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Tokyo paying close attention to next U.S. administration’s stance on Beijing

Yomiuri Shimbun file photo / Susan Rice, then U.S. ambassador to the United Nations, speaks to reporters at the United Nations in New York in April 2009.

Joe Biden, the former U.S. vice president who takes pride in being well-versed in diplomatic issues, had emphasized during his presidential election campaign that a strong network of alliances is necessary for the security and prosperity of the United States.


This view was aimed at differentiating himself from U.S. President Donald Trump, who has treated alliances as a unilateral burden on Washington.


Biden’s victory in the election comes as a sense of relief for Japan and other U.S. allies, but there is still a lingering sense of caution over the next administration’s strategy on China.


The administration of former U.S. President Barack Obama, under whom Biden served, had taken a conciliatory stance on China. Japan is concerned that such a stance might return as Biden has placed the tackling of climate change as one of the top diplomatic priorities. The next administration will also aim to revive the U.S. economy, hit hard by the novel coronavirus pandemic.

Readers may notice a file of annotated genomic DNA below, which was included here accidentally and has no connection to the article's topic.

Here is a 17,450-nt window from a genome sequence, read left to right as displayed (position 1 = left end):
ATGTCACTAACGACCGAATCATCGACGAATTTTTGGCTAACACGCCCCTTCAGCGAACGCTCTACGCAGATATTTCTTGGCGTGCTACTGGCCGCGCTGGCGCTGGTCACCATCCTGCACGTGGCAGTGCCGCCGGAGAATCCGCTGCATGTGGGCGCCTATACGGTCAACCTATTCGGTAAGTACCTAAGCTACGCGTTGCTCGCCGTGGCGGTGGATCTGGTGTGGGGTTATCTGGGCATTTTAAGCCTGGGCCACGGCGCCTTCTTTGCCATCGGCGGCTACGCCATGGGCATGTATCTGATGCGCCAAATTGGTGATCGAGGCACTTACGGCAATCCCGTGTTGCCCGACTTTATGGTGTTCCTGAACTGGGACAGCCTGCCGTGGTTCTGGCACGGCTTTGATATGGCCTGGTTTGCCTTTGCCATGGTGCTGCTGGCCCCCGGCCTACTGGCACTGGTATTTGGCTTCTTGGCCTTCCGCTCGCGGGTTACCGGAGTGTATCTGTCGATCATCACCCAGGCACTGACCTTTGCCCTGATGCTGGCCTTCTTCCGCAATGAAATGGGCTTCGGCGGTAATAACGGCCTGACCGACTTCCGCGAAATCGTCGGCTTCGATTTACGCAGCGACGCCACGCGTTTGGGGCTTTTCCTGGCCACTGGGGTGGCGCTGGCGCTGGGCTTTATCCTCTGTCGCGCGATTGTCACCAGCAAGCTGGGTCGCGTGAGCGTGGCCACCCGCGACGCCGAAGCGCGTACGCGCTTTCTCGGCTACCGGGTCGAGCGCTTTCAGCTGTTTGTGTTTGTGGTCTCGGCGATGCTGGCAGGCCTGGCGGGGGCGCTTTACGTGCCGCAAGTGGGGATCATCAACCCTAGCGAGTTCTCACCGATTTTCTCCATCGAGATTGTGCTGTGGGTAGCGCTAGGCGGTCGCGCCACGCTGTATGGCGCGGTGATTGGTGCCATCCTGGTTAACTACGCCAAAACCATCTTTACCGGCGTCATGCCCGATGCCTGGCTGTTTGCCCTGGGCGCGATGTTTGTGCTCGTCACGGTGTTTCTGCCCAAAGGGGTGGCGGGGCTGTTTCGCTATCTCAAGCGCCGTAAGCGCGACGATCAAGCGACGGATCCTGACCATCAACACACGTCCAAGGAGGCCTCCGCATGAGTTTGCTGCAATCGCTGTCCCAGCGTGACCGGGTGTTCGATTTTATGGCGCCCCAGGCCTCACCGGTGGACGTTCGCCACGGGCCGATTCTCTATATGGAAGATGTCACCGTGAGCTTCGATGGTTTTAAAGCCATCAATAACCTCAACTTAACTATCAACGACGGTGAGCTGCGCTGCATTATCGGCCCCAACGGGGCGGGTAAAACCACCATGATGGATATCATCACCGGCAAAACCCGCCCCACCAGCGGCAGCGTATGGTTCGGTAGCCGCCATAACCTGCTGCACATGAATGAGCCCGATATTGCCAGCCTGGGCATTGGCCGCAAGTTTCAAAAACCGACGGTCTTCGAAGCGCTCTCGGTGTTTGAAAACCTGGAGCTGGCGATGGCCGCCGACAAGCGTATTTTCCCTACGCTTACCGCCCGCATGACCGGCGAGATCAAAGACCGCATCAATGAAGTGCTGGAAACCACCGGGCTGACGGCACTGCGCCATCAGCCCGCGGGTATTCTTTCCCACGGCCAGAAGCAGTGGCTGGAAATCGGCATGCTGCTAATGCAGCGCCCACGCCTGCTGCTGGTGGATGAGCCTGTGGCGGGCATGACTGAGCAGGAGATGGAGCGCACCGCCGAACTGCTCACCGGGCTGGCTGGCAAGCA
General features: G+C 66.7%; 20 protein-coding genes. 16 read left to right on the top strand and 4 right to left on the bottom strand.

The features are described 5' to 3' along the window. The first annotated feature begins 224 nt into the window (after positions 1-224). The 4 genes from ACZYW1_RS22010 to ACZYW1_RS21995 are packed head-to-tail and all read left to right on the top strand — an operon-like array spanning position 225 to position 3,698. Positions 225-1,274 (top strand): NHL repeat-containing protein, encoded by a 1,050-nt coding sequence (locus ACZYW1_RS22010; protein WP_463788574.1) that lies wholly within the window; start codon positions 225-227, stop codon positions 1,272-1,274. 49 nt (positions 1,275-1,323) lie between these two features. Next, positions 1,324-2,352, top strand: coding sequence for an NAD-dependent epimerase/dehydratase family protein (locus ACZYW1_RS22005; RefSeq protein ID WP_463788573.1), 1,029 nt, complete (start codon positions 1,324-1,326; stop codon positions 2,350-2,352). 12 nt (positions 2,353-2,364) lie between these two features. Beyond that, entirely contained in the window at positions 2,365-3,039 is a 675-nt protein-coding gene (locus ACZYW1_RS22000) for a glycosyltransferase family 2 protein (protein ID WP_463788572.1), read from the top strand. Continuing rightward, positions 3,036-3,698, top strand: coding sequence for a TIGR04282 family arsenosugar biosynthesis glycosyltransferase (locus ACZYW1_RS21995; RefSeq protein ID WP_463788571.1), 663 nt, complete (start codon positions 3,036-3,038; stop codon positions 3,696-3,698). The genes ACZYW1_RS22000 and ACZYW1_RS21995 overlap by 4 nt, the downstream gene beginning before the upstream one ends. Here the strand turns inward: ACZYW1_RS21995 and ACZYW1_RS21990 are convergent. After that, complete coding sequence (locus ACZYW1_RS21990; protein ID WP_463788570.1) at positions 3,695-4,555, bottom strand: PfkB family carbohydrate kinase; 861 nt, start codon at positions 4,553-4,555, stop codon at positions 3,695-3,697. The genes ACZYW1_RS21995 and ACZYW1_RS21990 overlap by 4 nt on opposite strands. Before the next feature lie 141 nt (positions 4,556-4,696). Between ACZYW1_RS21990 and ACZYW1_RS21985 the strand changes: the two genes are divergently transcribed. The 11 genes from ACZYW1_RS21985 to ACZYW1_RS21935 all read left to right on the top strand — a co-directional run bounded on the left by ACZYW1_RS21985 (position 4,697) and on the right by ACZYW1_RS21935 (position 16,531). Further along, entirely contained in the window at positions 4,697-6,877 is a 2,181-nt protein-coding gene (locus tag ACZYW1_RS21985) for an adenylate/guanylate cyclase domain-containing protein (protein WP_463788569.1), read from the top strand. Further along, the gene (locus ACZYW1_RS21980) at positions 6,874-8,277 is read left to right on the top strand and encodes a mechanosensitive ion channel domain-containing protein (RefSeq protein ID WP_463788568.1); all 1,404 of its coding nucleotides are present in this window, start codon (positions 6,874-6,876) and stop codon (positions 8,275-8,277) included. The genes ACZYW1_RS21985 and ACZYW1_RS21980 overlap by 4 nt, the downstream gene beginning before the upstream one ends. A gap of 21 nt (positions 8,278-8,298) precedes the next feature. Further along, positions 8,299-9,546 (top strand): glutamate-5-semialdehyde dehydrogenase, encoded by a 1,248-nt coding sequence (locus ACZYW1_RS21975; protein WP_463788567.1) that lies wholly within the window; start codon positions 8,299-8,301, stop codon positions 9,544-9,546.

Tokyo is especially paying attention to any post Susan Rice will assume. Rice served as the U.S. ambassador to the United Nations and national security adviser to the president during the Obama administration.


In a November 2013 speech as national security adviser, Rice said that the United States and China would deepen cooperation on issues of mutual interest.


“She made it important to build a relationship between the two major powers,” said a senior Foreign Ministry official. She is said to have been opposed to implementation of freedom of navigation operations in the South China Sea.


Regarding Rice’s view of China, a diplomatic source in Washington said that she understands the situation has changed since the Obama administration and is more likely to deal with the issue cautiously. However, if Rice obtains an authoritative role in the next administration, it may tilt the United States toward a policy of seeking a cooperative relationship with China.


Rice and Biden are on good terms and worked together during the Obama administration on diplomatic issues.


Rice also remained one of the leading candidates to be on Biden’s ticket, before he picked Sen. Kamala Harris as his vice president. Rice is viewed as certain to be appointed to a key post in diplomatic and security areas.


Biden’s foreign affairs and national security team includes those who value traditional alliances and others like Rice who place importance on maintaining balance with China. The Japanese government is closely watching the next U.S. administration’s assignment of posts and policy priorities.

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